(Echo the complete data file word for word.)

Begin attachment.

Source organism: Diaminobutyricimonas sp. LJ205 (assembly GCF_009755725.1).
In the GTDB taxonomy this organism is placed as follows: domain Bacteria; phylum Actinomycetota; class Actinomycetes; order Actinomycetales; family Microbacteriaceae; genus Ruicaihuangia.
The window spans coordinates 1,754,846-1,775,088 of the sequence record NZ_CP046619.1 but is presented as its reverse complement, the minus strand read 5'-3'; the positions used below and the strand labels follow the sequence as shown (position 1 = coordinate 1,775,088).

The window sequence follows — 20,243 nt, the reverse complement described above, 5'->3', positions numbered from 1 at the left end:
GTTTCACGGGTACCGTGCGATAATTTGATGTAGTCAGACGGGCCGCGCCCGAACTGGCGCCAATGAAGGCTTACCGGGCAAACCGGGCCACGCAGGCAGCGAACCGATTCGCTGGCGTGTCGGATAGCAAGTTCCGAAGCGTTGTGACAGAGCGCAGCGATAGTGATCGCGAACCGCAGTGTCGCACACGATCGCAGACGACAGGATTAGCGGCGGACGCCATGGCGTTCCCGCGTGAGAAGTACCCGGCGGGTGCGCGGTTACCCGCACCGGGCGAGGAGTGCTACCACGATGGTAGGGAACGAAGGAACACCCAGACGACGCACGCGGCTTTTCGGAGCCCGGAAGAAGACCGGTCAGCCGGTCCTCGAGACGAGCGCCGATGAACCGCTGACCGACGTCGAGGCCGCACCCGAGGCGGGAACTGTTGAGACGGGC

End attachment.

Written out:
Source organism: Diaminobutyricimonas sp. LJ205 (assembly GCF_009755725.1).
In the GTDB taxonomy this organism is placed as follows: domain Bacteria; phylum Actinomycetota; class Actinomycetes; order Actinomycetales; family Microbacteriaceae; genus Ruicaihuangia.
The window spans coordinates 1,754,846-1,775,088 of the sequence record NZ_CP046619.1 but is presented as its reverse complement, the minus strand read 5'-3'; the positions used below and the strand labels follow the sequence as shown (position 1 = coordinate 1,775,088).

The window sequence follows — 20,243 nt, the reverse complement described above, 5'->3', positions numbered from 1 at the left end:
GTTTCACGGGTACCGTGCGATAATTTGATGTAGTCAGACGGGCCGCGCCCGAACTGGCGCCAATGAAGGCTTACCGGGCAAACCGGGCCACGCAGGCAGCGAACCGATTCGCTGGCGTGTCGGATAGCAAGTTCCGAAGCGTTGTGACAGAGCGCAGCGATAGTGATCGCGAACCGCAGTGTCGCACACGATCGCAGACGACAGGATTAGCGGCGGACGCCATGGCGTTCCCGCGTGAGAAGTACCCGGCGGGTGCGCGGTTACCCGCACCGGGCGAGGAGTGCTACCACGATGGTAGGGAACGAAGGAACACCCAGACGACGCACGCGGCTTTTCGGAGCCCGGAAGAAGACCGGTCAGCCGGTCCTCGAGACGAGCGCCGATGAACCGCTGACCGACGTCGAGGCCGCACCCGAGGCGGGAACTGTTGAGACGGGC